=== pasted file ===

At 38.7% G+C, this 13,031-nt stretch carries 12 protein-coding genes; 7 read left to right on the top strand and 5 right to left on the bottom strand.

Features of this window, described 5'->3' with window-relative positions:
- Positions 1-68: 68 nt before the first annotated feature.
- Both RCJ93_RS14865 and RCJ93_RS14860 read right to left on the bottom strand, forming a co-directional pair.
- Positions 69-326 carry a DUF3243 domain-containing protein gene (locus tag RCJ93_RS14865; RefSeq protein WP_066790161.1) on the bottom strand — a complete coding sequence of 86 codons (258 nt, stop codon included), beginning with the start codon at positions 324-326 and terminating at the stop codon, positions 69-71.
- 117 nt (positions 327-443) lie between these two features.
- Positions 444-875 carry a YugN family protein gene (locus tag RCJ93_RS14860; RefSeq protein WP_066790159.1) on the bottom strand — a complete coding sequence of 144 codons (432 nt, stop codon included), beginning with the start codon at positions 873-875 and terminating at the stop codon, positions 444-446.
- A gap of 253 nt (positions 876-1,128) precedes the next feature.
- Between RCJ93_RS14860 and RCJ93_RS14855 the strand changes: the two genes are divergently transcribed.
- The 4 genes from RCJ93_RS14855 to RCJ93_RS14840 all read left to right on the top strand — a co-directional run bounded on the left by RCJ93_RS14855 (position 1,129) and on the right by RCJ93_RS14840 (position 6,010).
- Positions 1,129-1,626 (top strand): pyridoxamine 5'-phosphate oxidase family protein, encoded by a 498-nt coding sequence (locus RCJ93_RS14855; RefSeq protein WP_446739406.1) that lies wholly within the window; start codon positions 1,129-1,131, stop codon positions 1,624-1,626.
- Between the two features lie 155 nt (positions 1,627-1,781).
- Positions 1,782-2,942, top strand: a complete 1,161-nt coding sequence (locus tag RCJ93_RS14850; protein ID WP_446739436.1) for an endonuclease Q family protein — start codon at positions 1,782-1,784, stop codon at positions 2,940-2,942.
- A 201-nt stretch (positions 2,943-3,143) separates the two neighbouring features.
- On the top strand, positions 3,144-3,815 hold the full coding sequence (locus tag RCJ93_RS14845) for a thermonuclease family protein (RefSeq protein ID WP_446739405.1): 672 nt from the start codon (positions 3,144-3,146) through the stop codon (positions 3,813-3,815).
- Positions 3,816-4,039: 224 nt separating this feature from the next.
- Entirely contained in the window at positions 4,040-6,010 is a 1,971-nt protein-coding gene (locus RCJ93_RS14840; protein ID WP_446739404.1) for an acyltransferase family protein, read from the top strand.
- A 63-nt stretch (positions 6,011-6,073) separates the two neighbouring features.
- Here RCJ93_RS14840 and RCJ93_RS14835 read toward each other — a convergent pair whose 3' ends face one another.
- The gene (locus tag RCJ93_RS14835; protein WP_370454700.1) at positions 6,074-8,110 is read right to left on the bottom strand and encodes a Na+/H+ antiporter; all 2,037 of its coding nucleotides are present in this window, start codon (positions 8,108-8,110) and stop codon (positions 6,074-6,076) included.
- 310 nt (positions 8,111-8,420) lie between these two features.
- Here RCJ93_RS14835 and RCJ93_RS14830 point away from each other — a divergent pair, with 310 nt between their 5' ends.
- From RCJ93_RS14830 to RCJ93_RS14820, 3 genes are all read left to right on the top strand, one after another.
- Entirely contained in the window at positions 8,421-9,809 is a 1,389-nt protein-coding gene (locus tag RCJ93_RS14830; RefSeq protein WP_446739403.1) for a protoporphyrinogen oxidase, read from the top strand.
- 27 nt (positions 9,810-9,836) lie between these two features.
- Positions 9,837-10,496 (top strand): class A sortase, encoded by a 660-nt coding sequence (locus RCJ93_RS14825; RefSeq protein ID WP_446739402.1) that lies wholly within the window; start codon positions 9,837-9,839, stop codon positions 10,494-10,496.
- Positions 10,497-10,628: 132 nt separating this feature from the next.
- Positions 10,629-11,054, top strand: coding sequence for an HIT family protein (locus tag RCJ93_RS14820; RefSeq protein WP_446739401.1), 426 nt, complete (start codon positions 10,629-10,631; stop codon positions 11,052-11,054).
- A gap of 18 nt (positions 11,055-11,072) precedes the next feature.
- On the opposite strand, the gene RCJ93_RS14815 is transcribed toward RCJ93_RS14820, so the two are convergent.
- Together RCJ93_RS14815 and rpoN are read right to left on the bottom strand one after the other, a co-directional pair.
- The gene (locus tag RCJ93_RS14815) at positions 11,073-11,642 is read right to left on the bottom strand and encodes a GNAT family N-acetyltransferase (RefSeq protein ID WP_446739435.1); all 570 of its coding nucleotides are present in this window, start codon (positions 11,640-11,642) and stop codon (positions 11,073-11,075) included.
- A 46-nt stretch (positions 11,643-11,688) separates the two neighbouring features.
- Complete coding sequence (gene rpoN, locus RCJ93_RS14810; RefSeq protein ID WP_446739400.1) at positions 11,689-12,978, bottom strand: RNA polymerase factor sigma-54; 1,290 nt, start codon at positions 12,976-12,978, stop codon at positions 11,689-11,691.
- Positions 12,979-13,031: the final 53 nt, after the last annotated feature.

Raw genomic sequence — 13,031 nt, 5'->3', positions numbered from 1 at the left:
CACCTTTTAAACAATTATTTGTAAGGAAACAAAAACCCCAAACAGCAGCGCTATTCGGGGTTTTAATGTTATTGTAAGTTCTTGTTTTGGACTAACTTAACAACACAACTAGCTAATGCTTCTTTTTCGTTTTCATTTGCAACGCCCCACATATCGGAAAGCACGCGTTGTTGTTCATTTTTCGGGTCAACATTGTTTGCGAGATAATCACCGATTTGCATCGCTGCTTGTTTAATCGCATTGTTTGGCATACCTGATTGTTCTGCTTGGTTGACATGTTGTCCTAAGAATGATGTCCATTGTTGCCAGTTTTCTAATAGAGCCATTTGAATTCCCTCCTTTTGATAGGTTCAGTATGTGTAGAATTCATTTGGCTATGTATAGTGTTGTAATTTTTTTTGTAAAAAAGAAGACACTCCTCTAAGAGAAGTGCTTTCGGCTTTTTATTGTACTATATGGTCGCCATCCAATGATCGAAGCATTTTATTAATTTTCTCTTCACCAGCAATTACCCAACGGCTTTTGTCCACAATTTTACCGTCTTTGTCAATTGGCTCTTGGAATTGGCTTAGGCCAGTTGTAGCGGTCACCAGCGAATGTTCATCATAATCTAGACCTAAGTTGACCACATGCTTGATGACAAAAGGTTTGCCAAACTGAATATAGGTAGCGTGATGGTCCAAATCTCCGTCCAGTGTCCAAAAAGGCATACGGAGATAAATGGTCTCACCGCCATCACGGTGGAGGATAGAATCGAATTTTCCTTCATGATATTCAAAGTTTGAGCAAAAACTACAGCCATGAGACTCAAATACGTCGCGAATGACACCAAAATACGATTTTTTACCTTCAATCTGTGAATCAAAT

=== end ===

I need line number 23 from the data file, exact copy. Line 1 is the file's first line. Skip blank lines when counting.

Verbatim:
- From RCJ93_RS14830 to RCJ93_RS14820, 3 genes are all read left to right on the top strand, one after another.